The Central Pollution Control Board or CPCB recorded the overall air quality index in the national capital at 358 this morning, which falls in the "very poor" category. The stations recording the worst levels (AQI level above 400) included Mathura Road, Rohini, Mundka, Anand Vihar, Narela, Dwarka Sector 8, Bawana, Vivek Vihar and Sonia Vihar.
The SAFAR also recorded high content of PM10 and PM2.5 in the air at 332 and 195 microgrammes per m3.
Twenty-nine monitoring stations located in different parts of the city recorded very poor air quality while four stations recorded severe air quality.
Authorities have attributed the deterioration of air quality to localised factors like construction activities and vehicular pollution as well as regional factors like pollution by stubble burning from neighbouring states of Punjab and Haryana.
Some of these recommendations include a shutdown of coal and biomass factories, intensification of inspection by the transport department to check polluting vehicles and control traffic congestion in Delhi-NCR during November 1-10.
Health experts with the task force have also recommended encouraging people to avoid prolonged exposure during the period to avoid health issues. The level of PM2.5, tiny particulate matter that can dangerously clog lungs, read 187, more than six times higher than the World Health Organisation considers safe.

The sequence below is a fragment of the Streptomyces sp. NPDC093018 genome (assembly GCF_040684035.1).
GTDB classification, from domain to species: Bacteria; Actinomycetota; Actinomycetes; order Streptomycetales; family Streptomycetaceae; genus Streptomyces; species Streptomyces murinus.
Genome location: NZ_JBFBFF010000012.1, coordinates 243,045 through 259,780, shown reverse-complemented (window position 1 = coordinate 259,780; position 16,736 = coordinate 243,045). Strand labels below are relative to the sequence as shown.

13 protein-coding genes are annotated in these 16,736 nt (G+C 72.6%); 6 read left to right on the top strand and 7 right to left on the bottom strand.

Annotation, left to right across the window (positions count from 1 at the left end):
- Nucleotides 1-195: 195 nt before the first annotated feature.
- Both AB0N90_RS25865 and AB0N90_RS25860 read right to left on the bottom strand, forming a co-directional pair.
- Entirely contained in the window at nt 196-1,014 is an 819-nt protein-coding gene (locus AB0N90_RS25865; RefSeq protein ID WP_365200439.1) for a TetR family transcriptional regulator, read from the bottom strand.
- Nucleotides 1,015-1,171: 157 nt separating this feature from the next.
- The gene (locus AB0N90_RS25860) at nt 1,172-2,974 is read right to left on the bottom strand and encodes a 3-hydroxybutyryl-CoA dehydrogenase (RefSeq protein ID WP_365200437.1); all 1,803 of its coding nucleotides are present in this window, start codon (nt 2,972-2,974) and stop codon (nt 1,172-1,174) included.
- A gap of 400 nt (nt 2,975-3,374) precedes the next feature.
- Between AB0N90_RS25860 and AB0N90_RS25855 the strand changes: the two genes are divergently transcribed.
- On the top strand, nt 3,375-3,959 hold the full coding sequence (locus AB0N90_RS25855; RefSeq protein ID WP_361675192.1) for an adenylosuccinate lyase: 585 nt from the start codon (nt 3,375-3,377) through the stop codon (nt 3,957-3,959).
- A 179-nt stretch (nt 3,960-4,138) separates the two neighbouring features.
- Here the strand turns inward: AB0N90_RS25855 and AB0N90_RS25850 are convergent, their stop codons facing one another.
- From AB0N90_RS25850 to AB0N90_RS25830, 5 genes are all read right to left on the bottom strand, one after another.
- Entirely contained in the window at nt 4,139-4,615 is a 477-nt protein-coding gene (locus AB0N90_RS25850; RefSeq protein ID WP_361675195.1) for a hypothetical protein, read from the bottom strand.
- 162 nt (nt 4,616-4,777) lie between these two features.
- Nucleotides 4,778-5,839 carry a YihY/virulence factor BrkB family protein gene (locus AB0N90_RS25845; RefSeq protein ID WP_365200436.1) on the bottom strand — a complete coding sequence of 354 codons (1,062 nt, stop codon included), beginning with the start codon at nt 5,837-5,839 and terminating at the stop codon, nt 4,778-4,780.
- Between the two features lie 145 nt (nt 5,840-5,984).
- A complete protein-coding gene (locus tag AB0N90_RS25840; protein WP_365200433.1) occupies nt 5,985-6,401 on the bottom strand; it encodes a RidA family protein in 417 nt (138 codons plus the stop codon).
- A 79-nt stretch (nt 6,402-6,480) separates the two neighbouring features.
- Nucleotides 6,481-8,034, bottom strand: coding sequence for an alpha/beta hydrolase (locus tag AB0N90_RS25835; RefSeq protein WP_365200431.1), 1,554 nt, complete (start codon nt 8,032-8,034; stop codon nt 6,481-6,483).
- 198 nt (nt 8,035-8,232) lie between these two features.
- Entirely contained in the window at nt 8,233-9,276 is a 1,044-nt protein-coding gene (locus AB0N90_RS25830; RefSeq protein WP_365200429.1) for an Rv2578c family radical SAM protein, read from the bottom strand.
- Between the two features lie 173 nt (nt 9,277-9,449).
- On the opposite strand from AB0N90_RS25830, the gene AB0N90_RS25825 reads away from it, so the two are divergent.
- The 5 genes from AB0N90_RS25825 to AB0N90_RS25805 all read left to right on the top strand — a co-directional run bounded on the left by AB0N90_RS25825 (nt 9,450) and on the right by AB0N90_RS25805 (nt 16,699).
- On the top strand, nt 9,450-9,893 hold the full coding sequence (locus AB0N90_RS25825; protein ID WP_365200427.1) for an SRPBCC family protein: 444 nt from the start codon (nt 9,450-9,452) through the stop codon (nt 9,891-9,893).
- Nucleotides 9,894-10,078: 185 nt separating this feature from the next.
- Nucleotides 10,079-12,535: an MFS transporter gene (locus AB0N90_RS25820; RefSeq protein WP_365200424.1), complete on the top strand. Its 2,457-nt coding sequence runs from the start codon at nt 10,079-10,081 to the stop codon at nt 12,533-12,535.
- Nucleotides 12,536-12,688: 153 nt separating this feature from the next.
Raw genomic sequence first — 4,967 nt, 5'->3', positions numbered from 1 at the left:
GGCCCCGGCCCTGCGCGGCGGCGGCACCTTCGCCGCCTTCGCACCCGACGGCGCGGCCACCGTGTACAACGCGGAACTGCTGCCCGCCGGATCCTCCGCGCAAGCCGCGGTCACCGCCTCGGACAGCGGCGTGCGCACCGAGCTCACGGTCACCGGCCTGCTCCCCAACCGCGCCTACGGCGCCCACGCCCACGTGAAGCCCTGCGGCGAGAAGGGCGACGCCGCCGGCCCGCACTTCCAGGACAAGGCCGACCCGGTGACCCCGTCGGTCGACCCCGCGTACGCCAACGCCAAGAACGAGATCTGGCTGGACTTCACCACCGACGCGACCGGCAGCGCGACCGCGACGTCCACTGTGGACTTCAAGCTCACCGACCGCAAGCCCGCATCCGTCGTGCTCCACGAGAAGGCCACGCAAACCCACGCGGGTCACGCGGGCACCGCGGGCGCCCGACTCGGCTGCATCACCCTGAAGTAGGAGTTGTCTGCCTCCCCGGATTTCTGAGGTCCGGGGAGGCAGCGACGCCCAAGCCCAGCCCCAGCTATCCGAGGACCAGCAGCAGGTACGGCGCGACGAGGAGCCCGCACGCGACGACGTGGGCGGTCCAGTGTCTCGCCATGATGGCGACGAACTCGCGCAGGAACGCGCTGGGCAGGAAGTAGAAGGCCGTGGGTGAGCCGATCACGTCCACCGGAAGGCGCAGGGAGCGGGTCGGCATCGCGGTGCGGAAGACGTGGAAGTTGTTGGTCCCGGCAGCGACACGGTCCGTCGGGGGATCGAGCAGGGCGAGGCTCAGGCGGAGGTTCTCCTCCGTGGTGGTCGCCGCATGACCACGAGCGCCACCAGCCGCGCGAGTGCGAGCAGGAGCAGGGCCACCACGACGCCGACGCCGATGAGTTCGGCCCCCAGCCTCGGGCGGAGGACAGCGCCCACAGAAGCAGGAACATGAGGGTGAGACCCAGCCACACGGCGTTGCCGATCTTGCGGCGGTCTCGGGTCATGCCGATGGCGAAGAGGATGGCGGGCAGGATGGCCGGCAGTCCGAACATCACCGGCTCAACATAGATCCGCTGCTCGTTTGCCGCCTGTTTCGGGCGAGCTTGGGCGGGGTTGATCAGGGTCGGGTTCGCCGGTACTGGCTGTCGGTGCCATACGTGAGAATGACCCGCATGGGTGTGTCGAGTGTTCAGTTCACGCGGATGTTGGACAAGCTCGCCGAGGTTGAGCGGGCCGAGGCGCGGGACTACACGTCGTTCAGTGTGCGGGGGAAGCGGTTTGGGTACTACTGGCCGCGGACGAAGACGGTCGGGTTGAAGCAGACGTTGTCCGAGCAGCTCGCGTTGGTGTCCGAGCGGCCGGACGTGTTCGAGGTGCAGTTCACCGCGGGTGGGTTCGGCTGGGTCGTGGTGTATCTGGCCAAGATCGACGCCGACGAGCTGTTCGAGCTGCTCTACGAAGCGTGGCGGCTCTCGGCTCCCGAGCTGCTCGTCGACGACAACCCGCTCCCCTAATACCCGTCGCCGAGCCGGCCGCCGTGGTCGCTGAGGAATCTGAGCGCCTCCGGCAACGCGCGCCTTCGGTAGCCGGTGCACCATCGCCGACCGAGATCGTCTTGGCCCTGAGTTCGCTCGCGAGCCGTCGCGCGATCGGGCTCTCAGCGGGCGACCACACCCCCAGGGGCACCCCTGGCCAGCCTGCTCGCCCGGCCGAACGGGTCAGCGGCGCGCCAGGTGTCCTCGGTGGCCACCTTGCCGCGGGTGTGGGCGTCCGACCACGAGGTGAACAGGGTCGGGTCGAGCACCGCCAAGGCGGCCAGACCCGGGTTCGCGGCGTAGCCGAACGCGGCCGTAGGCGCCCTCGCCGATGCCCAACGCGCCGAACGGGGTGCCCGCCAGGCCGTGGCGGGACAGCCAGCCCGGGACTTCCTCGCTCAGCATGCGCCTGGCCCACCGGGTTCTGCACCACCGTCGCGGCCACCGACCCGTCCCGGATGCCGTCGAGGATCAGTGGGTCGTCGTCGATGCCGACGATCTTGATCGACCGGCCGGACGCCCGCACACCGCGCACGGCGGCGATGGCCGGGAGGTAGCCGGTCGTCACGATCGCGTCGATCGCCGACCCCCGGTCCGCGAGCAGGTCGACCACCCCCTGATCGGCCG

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Siddharth Singh, representative from the India Meteorological Department (IMD), said Delhi's air quality which has deteriorated to very poor level would continue to remain in the same condition for the next few days.
Stubble-burning in Delhi's neighbouring Punjab and Haryana is now contributing to 20-30 per cent of the Capital's overall air-pollution, at a time when winds over Delhi are calm, officials said.
"On Thursday and Friday more stubble was burnt in Punjab and Haryana due to which its contribution to PM2.5 pollution increased", an official said, adding that the impact of pollution by stubble burning on the national capital could be seen only a day after the stubble is burnt. "Unless there are strong winds in the category of at least 20kmh, this pollution won't go away", said Mr Mahesh Palawat, vice-president of meteorology and climate change at Skymet Weather Services.
The pollution level in the national capital has deteriorated to alarming levels in the last two weeks. The residential bio-fuel emission declined significantly in Delhi at 64% since 2010, the report said.
The Central Pollution Control Board and SAFAR on Saturday issued separate advisories. In fact, residents have also been asked to keep their windows shut and wear masks.